“I really love the fact that it’s for kids,” said Kate Temple-West, the garden’s co-director. “I can’t imagine being a kid and not being able to run and play,” she added. Temple-West organizes events at the garden, including teaching children about planting and composting and, twice a month, hosting a garden day.
Temple-West, who has done research in child psychology, has concluded that youngsters develop better if exposed to nature.
“Biophilia,” she said, “makes for sane, happy adults if they have a chance to play in green spaces as children.”
But the garden is now in a fight for its life. Its land is in two adjacent portions. One is owned by a private developer and the other by the city’s Department of Housing, Preservation and Development. Feliciano said the developer wants the city to sell its part of the property so the developer can erect condos.
The garden is receiving support from Time’s Up!, the East Village environmental advocacy group. On Oct. 15, Bill DiPaola, Time’s Up! founder and executive director, stood holding his ubiquitous video camera as several dozen of the group’s volunteers cleaned, planted and pruned.
“Time’s Up! is now involved in trying to save the Magical Garden,” DiPaola said. “If they want to try to destroy this garden, it’s not going to be so easy. This garden has a long, strong history in this community as a place that kids can go and have a break and learn about community,” he said. Time’s Up! also donated a number of children’s bicycles to the garden.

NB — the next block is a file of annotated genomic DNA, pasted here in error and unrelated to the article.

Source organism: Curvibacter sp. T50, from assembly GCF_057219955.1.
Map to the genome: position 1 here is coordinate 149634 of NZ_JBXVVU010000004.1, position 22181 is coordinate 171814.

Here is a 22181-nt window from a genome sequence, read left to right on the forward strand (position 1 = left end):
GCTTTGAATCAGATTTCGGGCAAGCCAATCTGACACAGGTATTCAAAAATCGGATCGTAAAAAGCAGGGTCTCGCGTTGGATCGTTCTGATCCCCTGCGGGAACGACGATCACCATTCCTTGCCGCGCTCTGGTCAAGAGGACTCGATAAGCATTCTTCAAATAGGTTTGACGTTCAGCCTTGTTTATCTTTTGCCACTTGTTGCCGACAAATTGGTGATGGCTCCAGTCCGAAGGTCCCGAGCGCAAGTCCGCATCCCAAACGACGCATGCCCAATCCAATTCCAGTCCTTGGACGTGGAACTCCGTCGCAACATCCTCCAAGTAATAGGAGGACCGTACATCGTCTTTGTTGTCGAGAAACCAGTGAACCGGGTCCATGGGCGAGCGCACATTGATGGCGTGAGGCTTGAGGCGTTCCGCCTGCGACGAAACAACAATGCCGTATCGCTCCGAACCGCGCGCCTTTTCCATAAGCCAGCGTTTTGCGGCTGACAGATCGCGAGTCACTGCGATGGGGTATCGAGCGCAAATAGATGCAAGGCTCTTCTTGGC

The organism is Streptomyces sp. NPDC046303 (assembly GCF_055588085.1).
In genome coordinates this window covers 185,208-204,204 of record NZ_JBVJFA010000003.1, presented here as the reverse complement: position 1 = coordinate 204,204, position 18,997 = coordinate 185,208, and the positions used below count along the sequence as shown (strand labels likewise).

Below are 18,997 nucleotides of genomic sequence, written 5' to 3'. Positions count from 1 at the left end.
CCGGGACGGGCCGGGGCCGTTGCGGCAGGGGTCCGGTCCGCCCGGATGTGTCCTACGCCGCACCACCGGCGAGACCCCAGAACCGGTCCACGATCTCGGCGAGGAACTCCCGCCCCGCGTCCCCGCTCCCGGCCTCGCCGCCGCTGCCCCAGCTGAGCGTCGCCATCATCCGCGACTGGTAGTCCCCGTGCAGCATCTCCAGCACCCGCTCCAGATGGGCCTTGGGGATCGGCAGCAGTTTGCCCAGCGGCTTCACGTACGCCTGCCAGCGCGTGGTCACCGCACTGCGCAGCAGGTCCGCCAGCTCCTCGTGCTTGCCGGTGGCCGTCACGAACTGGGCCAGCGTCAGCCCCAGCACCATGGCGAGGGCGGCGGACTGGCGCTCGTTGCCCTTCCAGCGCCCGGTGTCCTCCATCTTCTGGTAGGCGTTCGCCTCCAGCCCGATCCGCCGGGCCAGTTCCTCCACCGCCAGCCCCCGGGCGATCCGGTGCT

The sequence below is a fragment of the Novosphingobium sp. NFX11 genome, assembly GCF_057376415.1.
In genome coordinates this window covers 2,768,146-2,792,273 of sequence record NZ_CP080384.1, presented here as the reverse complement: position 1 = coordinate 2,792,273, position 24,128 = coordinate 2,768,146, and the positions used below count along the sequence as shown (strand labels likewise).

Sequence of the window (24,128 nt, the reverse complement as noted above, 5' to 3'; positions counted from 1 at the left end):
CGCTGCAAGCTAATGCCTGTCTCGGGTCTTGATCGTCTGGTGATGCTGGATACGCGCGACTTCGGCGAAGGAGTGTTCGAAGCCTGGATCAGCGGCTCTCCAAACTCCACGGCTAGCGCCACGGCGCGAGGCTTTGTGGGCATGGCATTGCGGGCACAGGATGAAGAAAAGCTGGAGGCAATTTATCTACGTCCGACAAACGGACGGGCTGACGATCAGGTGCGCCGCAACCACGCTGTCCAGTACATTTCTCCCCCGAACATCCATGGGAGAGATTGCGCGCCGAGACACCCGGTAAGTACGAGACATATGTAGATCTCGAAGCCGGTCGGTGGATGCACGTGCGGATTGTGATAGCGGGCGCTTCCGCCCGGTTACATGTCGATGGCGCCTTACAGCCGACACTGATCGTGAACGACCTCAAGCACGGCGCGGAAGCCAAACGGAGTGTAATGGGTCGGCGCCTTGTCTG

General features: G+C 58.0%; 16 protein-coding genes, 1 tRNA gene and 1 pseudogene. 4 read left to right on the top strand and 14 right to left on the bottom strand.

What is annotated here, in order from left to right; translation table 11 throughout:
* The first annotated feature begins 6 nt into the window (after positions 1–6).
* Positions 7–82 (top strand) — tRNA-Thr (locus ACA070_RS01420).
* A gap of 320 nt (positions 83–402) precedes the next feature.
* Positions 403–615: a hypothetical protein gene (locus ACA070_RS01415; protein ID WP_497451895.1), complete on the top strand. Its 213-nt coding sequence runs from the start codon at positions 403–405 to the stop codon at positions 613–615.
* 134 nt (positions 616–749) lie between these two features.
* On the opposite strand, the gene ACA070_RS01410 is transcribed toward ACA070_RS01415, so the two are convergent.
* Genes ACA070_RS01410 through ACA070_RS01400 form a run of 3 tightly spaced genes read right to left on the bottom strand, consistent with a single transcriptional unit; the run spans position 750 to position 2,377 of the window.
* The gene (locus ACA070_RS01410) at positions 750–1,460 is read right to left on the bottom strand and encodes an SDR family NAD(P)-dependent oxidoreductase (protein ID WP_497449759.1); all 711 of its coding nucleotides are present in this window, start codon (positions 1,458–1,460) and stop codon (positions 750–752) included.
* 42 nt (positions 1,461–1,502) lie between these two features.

Adam Savitch, a relative newcomer to the neighborhood who has lived on the block five years, visited the garden that same Sunday. After pushing his 3-year-old nephew Ethan around the garden in a toy car, Savitch spoke of the garden’s value to the community.
“I’m all for [saving] it,” he said. “I would like to see it be utilized more. I’m hoping that, if it’s saved, that we can improve it,” he added.
Last Tuesday, the Housing Committee of Community Board 3 had scheduled a hearing on the garden’s future, but the garden gained a reprieve, as the committee decided to postpone the discussion and vote for two months. Time’s Up! planned to show the committee a video, hoping that pictures could better convey the value of the garden to the neighborhood. On Oct. 24, however, the full board of C.B. 3 was to meet and would decide whether to vote or follow the committee’s recommendation to table the discussion for two months.
One person won’t be at the meetings but her name will be in everyone’s thoughts. Last Thanksgiving, after a bout with breast cancer, Rubio died. Her name is inscribed on a wall in the garden, next to a mural created two weeks ago. The artwork depicts a bear, a wizard and four stern-looking rabbits. Guard rabbits, perhaps.
As newcomers move into the rapidly gentrifying neighborhood and look inward, hiring designers and interior decorators to feather their nests, Feliciano hopes they will also look out their windows or walk past the garden. Feliciano is optimistic about the upcoming battle.
“This has been the adventure of my life,” he mused.
At the garden’s Norfolk St. entrance, a steppingstone bears the inscription: “And evil shall not destroy this garden.” The hope among many is, neither will another new building.